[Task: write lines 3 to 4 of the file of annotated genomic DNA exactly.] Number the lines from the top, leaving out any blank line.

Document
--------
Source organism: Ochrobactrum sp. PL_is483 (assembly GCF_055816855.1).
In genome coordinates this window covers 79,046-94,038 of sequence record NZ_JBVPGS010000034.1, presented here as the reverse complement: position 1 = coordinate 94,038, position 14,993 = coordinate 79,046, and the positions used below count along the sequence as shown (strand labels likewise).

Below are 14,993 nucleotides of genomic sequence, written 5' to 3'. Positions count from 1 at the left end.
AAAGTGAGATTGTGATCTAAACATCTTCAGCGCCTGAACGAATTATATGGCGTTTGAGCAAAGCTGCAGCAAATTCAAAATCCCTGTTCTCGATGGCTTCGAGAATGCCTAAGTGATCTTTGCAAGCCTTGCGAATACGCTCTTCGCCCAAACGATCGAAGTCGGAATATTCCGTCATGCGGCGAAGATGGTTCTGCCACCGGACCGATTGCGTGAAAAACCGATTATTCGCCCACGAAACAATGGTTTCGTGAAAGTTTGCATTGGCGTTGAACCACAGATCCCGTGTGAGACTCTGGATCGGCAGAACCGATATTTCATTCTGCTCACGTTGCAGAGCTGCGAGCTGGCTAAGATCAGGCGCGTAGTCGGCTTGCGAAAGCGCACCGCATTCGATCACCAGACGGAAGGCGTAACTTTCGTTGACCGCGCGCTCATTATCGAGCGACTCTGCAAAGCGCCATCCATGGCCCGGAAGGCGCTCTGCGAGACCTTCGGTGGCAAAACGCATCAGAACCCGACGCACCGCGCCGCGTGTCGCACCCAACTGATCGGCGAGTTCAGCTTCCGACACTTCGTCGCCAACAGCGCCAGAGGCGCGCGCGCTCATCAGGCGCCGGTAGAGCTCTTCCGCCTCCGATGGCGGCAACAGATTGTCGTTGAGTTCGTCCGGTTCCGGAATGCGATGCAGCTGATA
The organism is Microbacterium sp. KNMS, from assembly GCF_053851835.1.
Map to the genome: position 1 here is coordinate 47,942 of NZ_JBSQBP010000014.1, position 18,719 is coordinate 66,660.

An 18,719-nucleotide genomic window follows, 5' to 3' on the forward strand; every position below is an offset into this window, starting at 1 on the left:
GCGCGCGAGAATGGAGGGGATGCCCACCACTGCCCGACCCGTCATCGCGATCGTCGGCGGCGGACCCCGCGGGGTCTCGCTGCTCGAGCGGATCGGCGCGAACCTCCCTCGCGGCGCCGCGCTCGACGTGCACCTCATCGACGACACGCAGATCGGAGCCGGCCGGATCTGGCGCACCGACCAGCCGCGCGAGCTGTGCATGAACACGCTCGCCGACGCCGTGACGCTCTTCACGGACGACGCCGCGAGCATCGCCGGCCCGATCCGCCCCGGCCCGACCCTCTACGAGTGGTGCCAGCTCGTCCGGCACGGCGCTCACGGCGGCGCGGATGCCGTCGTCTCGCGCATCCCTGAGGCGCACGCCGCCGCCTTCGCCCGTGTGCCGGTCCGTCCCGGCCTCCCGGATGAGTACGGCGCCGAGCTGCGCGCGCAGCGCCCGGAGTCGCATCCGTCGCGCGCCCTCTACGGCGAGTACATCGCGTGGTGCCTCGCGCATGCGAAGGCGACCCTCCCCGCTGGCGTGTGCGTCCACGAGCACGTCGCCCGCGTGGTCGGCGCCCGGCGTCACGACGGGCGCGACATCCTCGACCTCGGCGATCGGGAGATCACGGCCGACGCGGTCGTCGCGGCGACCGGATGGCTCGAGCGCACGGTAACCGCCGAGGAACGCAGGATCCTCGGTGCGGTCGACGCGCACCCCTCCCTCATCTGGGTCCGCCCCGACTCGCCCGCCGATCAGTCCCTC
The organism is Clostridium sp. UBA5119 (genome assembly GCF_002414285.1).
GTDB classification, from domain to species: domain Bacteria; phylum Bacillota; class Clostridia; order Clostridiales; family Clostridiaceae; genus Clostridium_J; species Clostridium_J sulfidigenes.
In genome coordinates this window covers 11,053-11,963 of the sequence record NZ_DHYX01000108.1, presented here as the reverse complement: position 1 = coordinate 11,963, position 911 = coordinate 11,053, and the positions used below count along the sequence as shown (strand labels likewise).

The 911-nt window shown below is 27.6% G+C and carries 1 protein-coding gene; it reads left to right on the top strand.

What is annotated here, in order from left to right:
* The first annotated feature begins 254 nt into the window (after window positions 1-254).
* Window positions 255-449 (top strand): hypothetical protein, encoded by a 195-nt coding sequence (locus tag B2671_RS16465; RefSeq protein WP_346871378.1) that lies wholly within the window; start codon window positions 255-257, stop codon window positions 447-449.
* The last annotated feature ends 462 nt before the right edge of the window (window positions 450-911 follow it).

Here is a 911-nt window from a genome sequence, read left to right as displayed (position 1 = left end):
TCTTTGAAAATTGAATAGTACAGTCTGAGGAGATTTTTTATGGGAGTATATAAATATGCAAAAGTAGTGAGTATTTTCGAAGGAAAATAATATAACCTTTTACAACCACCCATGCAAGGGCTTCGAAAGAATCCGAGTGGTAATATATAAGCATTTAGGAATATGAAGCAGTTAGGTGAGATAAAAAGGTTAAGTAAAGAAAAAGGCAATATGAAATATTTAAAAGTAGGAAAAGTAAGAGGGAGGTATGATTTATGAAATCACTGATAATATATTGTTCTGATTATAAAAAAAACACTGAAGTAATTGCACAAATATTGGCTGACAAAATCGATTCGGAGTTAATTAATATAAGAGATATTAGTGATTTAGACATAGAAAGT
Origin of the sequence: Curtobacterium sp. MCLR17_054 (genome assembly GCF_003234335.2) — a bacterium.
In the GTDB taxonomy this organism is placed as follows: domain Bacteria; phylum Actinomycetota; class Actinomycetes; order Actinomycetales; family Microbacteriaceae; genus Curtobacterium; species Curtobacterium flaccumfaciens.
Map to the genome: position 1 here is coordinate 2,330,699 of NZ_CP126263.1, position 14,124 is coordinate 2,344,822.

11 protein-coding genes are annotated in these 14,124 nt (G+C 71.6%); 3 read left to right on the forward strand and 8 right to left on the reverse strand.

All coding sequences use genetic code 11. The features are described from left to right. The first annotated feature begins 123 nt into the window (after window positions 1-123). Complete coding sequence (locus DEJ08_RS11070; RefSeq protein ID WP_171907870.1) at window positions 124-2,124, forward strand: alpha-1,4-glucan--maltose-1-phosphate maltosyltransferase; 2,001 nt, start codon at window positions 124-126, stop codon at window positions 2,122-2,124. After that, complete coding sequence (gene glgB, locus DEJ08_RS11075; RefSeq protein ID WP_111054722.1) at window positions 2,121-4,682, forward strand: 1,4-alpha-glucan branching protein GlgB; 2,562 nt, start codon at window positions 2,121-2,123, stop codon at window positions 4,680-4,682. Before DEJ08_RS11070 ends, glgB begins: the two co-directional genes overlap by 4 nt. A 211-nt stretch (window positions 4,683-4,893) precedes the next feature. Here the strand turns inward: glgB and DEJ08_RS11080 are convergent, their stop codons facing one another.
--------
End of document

Below are 14,993 nucleotides of genomic sequence, written 5' to 3'. Positions count from 1 at the left end.
AAAGTGAGATTGTGATCTAAACATCTTCAGCGCCTGAACGAATTATATGGCGTTTGAGCAAAGCTGCAGCAAATTCAAAATCCCTGTTCTCGATGGCTTCGAGAATGCCTAAGTGATCTTTGCAAGCCTTGCGAATACGCTCTTCGCCCAAACGATCGAAGTCGGAATATTCCGTCATGCGGCGAAGATGGTTCTGCCACCGGACCGATTGCGTGAAAAACCGATTATTCGCCCACGAAACAATGGTTTCGTGAAAGTTTGCATTGGCGTTGAACCACAGATCCCGTGTGAGACTCTGGATCGGCAGAACCGATATTTCATTCTGCTCACGTTGCAGAGCTGCGAGCTGGCTAAGATCAGGCGCGTAGTCGGCTTGCGAAAGCGCACCGCATTCGATCACCAGACGGAAGGCGTAACTTTCGTTGACCGCGCGCTCATTATCGAGCGACTCTGCAAAGCGCCATCCATGGCCCGGAAGGCGCTCTGCGAGACCTTCGGTGGCAAAACGCATCAGAACCCGACGCACCGCGCCGCGTGTCGCACCCAACTGATCGGCGAGTTCAGCTTCCGACACTTCGTCGCCAACAGCGCCAGAGGCGCGCGCGCTCATCAGGCGCCGGTAGAGCTCTTCCGCCTCCGATGGCGGCAACAGATTGTCGTTGAGTTCGTCCGGTTCCGGAATGCGATGCAGCTGATA